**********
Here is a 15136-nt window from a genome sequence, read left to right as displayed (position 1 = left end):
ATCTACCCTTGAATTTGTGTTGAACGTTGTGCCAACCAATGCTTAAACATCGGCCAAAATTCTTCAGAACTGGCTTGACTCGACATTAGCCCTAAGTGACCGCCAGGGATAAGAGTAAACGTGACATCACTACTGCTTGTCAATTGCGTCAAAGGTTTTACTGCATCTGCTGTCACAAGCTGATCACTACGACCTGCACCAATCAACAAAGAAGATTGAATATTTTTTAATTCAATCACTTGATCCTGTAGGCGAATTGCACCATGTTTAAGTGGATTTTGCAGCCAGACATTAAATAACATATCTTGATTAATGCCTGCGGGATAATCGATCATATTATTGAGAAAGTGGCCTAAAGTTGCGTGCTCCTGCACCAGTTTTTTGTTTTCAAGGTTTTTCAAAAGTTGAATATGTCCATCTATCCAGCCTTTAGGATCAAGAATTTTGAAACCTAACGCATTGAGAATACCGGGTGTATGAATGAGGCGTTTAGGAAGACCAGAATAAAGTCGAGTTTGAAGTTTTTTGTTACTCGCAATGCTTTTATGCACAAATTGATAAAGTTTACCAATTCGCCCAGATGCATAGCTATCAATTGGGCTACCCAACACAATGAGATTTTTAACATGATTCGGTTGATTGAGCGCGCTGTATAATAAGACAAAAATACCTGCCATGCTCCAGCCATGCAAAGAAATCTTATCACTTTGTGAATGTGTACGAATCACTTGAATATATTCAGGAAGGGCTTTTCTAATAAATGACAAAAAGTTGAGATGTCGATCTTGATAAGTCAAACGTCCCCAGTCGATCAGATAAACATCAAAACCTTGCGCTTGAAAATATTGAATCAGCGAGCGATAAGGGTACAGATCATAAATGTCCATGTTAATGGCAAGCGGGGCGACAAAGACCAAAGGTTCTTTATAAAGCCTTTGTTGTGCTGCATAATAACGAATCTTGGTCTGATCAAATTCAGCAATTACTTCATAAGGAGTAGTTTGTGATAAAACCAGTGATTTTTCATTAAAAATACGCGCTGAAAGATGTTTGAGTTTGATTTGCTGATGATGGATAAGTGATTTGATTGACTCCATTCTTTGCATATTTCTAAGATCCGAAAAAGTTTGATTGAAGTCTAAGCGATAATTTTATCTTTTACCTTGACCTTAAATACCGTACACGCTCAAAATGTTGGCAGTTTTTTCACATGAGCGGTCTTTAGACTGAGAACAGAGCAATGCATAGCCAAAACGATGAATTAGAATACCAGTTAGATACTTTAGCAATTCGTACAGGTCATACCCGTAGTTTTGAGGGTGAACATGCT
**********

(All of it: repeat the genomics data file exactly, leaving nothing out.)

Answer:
Here is a 15136-nt window from a genome sequence, read left to right as displayed (position 1 = left end):
ATCTACCCTTGAATTTGTGTTGAACGTTGTGCCAACCAATGCTTAAACATCGGCCAAAATTCTTCAGAACTGGCTTGACTCGACATTAGCCCTAAGTGACCGCCAGGGATAAGAGTAAACGTGACATCACTACTGCTTGTCAATTGCGTCAAAGGTTTTACTGCATCTGCTGTCACAAGCTGATCACTACGACCTGCACCAATCAACAAAGAAGATTGAATATTTTTTAATTCAATCACTTGATCCTGTAGGCGAATTGCACCATGTTTAAGTGGATTTTGCAGCCAGACATTAAATAACATATCTTGATTAATGCCTGCGGGATAATCGATCATATTATTGAGAAAGTGGCCTAAAGTTGCGTGCTCCTGCACCAGTTTTTTGTTTTCAAGGTTTTTCAAAAGTTGAATATGTCCATCTATCCAGCCTTTAGGATCAAGAATTTTGAAACCTAACGCATTGAGAATACCGGGTGTATGAATGAGGCGTTTAGGAAGACCAGAATAAAGTCGAGTTTGAAGTTTTTTGTTACTCGCAATGCTTTTATGCACAAATTGATAAAGTTTACCAATTCGCCCAGATGCATAGCTATCAATTGGGCTACCCAACACAATGAGATTTTTAACATGATTCGGTTGATTGAGCGCGCTGTATAATAAGACAAAAATACCTGCCATGCTCCAGCCATGCAAAGAAATCTTATCACTTTGTGAATGTGTACGAATCACTTGAATATATTCAGGAAGGGCTTTTCTAATAAATGACAAAAAGTTGAGATGTCGATCTTGATAAGTCAAACGTCCCCAGTCGATCAGATAAACATCAAAACCTTGCGCTTGAAAATATTGAATCAGCGAGCGATAAGGGTACAGATCATAAATGTCCATGTTAATGGCAAGCGGGGCGACAAAGACCAAAGGTTCTTTATAAAGCCTTTGTTGTGCTGCATAATAACGAATCTTGGTCTGATCAAATTCAGCAATTACTTCATAAGGAGTAGTTTGTGATAAAACCAGTGATTTTTCATTAAAAATACGCGCTGAAAGATGTTTGAGTTTGATTTGCTGATGATGGATAAGTGATTTGATTGACTCCATTCTTTGCATATTTCTAAGATCCGAAAAAGTTTGATTGAAGTCTAAGCGATAATTTTATCTTTTACCTTGACCTTAAATACCGTACACGCTCAAAATGTTGGCAGTTTTTTCACATGAGCGGTCTTTAGACTGAGAACAGAGCAATGCATAGCCAAAACGATGAATTAGAATACCAGTTAGATACTTTAGCAATTCGTACAGGTCATACCCGTAGTTTTGAGGGTGAACATGCT